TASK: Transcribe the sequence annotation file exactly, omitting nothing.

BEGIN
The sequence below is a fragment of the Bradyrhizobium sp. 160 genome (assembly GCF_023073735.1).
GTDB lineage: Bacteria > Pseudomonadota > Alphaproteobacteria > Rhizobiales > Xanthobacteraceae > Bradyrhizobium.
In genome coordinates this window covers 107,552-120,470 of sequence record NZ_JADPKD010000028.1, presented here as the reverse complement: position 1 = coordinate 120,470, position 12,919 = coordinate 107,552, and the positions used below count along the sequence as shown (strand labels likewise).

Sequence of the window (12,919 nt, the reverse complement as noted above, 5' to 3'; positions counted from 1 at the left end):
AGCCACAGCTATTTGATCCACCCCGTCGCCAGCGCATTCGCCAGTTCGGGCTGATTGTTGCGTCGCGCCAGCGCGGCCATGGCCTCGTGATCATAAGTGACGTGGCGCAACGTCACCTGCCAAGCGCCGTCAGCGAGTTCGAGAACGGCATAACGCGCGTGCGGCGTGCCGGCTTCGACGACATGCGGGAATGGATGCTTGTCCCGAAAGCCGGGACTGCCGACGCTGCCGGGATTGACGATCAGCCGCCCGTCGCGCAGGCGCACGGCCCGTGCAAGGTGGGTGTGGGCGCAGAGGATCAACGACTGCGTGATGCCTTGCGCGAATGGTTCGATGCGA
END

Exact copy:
The sequence below is a fragment of the Bradyrhizobium sp. 160 genome (assembly GCF_023073735.1).
GTDB lineage: Bacteria > Pseudomonadota > Alphaproteobacteria > Rhizobiales > Xanthobacteraceae > Bradyrhizobium.
In genome coordinates this window covers 107,552-120,470 of sequence record NZ_JADPKD010000028.1, presented here as the reverse complement: position 1 = coordinate 120,470, position 12,919 = coordinate 107,552, and the positions used below count along the sequence as shown (strand labels likewise).

Sequence of the window (12,919 nt, the reverse complement as noted above, 5' to 3'; positions counted from 1 at the left end):
AGCCACAGCTATTTGATCCACCCCGTCGCCAGCGCATTCGCCAGTTCGGGCTGATTGTTGCGTCGCGCCAGCGCGGCCATGGCCTCGTGATCATAAGTGACGTGGCGCAACGTCACCTGCCAAGCGCCGTCAGCGAGTTCGAGAACGGCATAACGCGCGTGCGGCGTGCCGGCTTCGACGACATGCGGGAATGGATGCTTGTCCCGAAAGCCGGGACTGCCGACGCTGCCGGGATTGACGATCAGCCGCCCGTCGCGCAGGCGCACGGCCCGTGCAAGGTGGGTGTGGGCGCAGAGGATCAACGACTGCGTGATGCCTTGCGCGAATGGTTCGATGCGA